Summoner2.Cinematic.11-“The Heirophant’s Ritual”

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As with all Summoner 2 cinematics, I was responsible camera work, choreography via rough character animation, and implementation into the game. Each Summoner 2 cinematic averaged about 3 days of total work.

In hindsight, most of these scenes could improve from better pacing.  There is a notable lack of anticipation and dramatic pause.  Furthermore, the animation is extremely rough exhibiting neither the realism of motion capture nor the personality of key frame.  However, under the limited timeframe and staff capacity, I still view these as a creative accomplishment.

Summoner2.Cinematic.14-“Imarbeth’s Riddle”

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One trick employed with this scene is the shot where the three characters simultaneously press the crystals.  I fake three cameras by placing the characters next to one another with to black bars dividing them.  I complete the effect by using a camera that is far away with a very narrow fov to minimize the parallax and depth of field.

As with all Summoner 2 cinematics, I was responsible camera work, choreography via rough character animation, and implementation into the game. Each Summoner 2 cinematic averaged about 3 days of total work.

In hindsight, most of these scenes could improve from better pacing.  There is a notable lack of anticipation and dramatic pause.  Furthermore, the animation is extremely rough exhibiting neither the realism of motion capture nor the personality of key frame.  However, under the limited timeframe and staff capacity, I still view these as a creative accomplishment.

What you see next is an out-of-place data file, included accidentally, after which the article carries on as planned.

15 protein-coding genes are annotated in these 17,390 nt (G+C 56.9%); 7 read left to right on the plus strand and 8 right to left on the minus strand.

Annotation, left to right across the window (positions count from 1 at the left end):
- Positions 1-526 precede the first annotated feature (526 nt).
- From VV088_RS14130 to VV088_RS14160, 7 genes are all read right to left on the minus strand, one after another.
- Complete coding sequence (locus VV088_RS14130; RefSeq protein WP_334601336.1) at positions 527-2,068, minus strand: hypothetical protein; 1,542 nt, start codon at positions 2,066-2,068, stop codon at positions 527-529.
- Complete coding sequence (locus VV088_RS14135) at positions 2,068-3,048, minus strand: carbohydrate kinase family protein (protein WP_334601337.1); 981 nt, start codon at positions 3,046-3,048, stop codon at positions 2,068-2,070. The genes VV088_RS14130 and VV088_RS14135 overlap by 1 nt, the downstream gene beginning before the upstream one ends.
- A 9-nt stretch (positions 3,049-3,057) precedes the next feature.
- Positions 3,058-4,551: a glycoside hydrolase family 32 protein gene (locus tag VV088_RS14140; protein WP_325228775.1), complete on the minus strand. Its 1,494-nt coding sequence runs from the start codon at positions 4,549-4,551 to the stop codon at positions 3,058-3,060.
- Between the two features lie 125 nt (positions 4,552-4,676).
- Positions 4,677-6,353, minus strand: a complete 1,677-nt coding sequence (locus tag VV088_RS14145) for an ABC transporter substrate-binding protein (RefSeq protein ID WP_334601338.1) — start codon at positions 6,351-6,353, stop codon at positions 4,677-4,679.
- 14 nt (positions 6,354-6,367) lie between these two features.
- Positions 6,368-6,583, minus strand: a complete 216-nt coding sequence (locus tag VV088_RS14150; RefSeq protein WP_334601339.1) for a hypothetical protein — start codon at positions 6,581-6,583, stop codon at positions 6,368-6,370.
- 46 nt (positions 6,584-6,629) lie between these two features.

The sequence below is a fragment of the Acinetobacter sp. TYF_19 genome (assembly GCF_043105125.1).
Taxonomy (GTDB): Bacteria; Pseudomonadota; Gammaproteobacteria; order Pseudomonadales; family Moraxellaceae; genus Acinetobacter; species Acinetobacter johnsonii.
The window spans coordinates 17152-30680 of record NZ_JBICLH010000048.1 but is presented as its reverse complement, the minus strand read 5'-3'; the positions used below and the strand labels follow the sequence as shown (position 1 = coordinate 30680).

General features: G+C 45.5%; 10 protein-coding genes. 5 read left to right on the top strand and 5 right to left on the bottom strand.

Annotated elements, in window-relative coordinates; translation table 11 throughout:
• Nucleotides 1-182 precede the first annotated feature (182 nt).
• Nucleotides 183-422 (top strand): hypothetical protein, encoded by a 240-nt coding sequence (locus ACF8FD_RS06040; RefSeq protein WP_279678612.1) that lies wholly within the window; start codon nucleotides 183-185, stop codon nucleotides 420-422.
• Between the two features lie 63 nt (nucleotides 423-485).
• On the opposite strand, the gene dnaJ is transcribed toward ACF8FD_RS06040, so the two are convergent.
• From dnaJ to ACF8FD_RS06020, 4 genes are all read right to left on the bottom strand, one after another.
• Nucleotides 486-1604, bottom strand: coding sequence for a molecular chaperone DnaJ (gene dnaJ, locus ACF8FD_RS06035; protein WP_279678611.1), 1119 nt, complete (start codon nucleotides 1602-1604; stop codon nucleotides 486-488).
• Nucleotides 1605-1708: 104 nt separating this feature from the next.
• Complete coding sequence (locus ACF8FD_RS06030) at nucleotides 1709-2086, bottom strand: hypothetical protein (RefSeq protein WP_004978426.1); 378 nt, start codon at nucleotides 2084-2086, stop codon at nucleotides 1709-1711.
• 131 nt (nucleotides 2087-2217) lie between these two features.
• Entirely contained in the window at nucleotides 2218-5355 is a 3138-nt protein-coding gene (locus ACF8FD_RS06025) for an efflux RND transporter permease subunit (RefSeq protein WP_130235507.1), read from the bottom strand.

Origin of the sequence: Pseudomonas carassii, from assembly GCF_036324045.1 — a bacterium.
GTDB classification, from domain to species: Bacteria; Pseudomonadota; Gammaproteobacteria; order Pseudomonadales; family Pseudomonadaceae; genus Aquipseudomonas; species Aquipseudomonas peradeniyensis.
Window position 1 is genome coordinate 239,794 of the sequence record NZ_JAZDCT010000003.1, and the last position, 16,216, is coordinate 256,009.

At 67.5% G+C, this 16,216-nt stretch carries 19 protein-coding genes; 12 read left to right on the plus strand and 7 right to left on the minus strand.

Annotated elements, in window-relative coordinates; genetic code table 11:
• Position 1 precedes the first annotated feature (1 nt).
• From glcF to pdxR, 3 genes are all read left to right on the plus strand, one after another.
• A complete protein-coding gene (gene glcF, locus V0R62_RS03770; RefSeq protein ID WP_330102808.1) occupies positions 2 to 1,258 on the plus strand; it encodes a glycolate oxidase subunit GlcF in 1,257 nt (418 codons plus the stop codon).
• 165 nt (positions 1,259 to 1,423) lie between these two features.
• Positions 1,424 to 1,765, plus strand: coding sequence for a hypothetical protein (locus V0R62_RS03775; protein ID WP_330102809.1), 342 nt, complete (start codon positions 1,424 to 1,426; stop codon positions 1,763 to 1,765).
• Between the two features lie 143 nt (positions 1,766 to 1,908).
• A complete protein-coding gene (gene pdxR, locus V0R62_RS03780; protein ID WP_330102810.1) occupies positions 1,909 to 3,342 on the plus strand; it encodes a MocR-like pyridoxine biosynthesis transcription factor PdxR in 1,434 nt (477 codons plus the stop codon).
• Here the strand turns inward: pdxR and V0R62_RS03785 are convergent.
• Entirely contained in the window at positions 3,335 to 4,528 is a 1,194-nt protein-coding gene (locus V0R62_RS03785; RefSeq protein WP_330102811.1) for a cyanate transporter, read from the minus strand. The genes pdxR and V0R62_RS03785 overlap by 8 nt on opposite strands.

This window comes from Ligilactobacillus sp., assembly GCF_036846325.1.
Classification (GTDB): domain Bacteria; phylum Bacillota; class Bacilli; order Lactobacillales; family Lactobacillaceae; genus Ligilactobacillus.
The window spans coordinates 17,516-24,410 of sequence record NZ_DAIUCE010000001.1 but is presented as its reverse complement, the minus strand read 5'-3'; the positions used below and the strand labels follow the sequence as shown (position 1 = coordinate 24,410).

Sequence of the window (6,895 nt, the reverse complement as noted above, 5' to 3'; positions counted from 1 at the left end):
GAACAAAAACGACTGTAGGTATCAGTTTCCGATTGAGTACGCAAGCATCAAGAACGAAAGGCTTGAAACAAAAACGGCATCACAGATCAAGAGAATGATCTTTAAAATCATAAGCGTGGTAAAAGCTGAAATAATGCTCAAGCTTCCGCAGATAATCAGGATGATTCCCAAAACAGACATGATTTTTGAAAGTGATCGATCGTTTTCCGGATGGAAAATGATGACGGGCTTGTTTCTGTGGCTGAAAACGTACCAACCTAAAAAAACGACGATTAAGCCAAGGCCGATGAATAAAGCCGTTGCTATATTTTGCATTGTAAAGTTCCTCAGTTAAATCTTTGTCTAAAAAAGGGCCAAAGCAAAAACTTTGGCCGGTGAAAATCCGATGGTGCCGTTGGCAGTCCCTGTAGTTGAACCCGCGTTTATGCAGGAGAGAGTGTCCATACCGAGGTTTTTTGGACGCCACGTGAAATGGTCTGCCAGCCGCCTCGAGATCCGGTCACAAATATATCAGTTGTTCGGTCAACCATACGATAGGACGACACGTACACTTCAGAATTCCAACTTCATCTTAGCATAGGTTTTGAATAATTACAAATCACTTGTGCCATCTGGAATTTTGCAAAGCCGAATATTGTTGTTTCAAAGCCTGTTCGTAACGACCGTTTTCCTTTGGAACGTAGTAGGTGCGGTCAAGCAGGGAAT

Summoner2.Cinematic.16-“Morbazan the Invicible”

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This was another fun scene as I was able to show Morbazan playing with his opponents and then ruthlessly eliminating them.

As with all Summoner 2 cinematics, I was responsible camera work, choreography via rough character animation, and implementation into the game. Each Summoner 2 cinematic averaged about 3 days of total work.

In hindsight, most of these scenes could improve from better pacing.  There is a notable lack of anticipation and dramatic pause.  Furthermore, the animation is extremely rough exhibiting neither the realism of motion capture nor the personality of key frame.  However, under the limited timeframe and staff capacity, I still view these as a creative accomplishment.

Summoner2.Cinematic.18-“I am Iari”

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This scene was fairly straightforward, with the exception of the droid.  I accomplished this effect by splitting the mesh and animating it exploding.  Then I reversed the keys to make it come back together.  After this I added the rotation by linking the exploded pieces to dummy objects animating at different speeds.

As with all Summoner 2 cinematics, I was responsible camera work, choreography via rough character animation, and implementation into the game. Each Summoner 2 cinematic averaged about 3 days of total work.

In hindsight, most of these scenes could improve from better pacing.  There is a notable lack of anticipation and dramatic pause.  Furthermore, the animation is extremely rough exhibiting neither the realism of motion capture nor the personality of key frame.  However, under the limited timeframe and staff capacity, I still view these as a creative accomplishment.